This time, she looks at the transition from being carefree and single to being a farmer’s spouse. (The book mainly looks at women from outside the farming community marrying farmers, but Sixsmith says her advice should work as well for men marrying into a farm — however, they might want to pass on the patterned wellies.) It appears to be a change akin to marrying somebody who speaks a different language, and How to be a Perfect Farm Wife attempts to be a tongue-in-cheek primer to understanding your farmer. Read the rest of this entry »
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It’s a wonderful thing to wake up, make a cup of tea and devote your morning to an engrossing book without a thought to the dishes in the sink or other household chores. I had such an opportunity over the July 4th weekend, and devoured Nuala O’Connor’s brilliant novel Miss Emily.
Nuala O‘Connor is one of Ireland’s greatest writers of short stories and flash fiction, but she’s also an excellent poet and novelist. Raised bi-lingual, O’Connor — who publishes under her Irish name, Nuala Ní Chonchúir, in Ireland — has a great ear for the playfulness of language, for double meanings, and the layers that get lost in translation. She brings that same perceptiveness to her understanding of her characters and the nuances of their dilemmas, which is especially useful when telling tales of people crossing borders or boundaries from the known to the unknown. Read the rest of this entry »
Louise O’Neill’s Only Ever Yours is a biting look at our cultural attitudes towards and treatment of women.
Set in what appears to be a private school in a future Europe, we see a world in which young women trained from birth to be beautiful, subservient, and always available for men’s pleasure. Although it’s suggested that the society that created this school is now failing, and not as powerful or wealthy as it once was, order is maintained not by armed guards and coercion, but by the girls themselves. Indoctrinated in a ruthless social code that questions nothing, and strives only to be ever more beautiful, toned, coiffed, made-up, and stylish, the brainwashed girls maintain a rigid hierarchy based on an online popularity contest — they are rated weekly by the pool of men who may choose one of them for a mate when they turn sixteen. Read the rest of this entry »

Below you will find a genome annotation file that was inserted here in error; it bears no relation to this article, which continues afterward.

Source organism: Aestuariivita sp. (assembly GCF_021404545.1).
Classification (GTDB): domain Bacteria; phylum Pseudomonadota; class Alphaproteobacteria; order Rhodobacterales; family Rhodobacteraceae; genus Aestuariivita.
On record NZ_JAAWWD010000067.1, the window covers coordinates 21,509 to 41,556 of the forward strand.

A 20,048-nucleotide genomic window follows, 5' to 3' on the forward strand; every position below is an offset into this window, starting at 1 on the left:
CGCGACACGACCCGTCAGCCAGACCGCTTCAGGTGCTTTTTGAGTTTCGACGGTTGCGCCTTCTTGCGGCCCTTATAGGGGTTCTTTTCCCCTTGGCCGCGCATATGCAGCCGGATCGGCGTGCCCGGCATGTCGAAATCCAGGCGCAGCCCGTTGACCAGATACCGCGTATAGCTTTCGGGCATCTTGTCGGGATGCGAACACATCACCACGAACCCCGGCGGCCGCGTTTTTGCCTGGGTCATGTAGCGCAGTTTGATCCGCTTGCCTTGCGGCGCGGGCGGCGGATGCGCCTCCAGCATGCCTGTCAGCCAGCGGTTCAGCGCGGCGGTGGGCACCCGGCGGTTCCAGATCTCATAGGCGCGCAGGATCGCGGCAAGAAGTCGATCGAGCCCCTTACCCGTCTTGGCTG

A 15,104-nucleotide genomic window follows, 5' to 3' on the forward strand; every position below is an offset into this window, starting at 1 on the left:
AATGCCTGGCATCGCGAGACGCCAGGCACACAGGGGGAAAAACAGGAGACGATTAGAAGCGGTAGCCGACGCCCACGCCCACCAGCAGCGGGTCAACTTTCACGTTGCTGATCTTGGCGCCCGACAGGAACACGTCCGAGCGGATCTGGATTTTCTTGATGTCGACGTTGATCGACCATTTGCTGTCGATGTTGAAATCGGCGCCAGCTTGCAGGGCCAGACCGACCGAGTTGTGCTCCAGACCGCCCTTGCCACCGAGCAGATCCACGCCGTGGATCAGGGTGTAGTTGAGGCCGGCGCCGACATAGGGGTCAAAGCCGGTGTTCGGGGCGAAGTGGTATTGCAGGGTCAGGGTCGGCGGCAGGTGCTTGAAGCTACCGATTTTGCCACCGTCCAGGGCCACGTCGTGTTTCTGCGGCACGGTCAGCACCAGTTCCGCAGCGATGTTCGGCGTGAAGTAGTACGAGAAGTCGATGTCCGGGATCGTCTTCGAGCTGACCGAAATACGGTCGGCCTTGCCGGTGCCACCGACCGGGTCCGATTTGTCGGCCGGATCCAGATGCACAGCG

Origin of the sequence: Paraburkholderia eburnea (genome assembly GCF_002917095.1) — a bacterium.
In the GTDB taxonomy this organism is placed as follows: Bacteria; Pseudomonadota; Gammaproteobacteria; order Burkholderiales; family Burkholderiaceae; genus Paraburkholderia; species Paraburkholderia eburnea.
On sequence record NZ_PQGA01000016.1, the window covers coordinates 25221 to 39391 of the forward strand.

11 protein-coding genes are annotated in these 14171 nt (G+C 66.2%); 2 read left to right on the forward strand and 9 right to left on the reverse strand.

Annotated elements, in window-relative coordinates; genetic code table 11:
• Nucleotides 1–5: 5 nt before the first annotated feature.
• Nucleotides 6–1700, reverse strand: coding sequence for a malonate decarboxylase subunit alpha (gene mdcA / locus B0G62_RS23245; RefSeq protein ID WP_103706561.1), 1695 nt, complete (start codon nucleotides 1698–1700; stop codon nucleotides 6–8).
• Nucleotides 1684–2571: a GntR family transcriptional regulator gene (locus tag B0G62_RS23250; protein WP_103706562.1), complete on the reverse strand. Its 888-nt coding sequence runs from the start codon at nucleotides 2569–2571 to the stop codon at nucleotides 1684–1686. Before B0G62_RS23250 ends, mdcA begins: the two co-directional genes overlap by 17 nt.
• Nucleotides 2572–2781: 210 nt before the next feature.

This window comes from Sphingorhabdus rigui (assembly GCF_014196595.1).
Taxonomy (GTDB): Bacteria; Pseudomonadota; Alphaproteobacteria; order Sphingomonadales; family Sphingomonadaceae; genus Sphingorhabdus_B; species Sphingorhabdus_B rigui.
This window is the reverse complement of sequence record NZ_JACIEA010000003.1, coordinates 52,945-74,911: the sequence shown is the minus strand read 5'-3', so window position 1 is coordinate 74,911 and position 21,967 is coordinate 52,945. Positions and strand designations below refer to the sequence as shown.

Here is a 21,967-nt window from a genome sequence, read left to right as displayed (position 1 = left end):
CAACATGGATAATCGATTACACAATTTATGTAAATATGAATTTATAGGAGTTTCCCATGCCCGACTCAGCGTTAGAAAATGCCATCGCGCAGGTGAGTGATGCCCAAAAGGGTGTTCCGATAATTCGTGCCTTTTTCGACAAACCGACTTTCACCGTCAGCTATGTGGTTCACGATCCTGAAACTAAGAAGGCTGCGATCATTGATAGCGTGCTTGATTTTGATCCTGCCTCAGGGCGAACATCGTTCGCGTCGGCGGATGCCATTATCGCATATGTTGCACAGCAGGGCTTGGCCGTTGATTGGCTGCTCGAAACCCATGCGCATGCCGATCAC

Laurence Donaghy’s Folk’d trilogy riffs off the old myths of the Tuatha dé Danann and transports us to modern Belfast, where Danny Morrigan has got his girlfriend Ellie pregnant, and together they are struggling to keep mind and body together as they deal with being new parents before they even took one step on the career track.
If you have any notion of the legends of the Tuatha dé, you know the Morrigan is the goddess of war, and you assume Danny’s name will turn out to be more than mere coincidence. Read the rest of this entry »
The May/June issue of Books Ireland magazine appeared in my mailbox the other day, and by midnight I’d read all but a couple of reviews (of books I’m planning to read).
That got me wondering, why don’t we review magazines routinely? Maybe not every issue (that would get ridiculous in the case of something published weekly) but we could occasionally write something a little more in-depth than a tweet about how we loved or hated this week’s New Yorker short story? Read the rest of this entry »
Who’d be the editor of a volume of selected prose from a famous author? You get nothing but abuse for leaving out someone’s favorite poem or story, or for including something that’s not as strong as something else, or expressing conclusions about the author’s motivations or themes that vary from the accepted wisdom. It’s a mug’s game, but one that John Wyse Jackson has embraced nonetheless with what appears to be a genuine labor of love, his new book Best-Loved Oscar Wilde. Read the rest of this entry »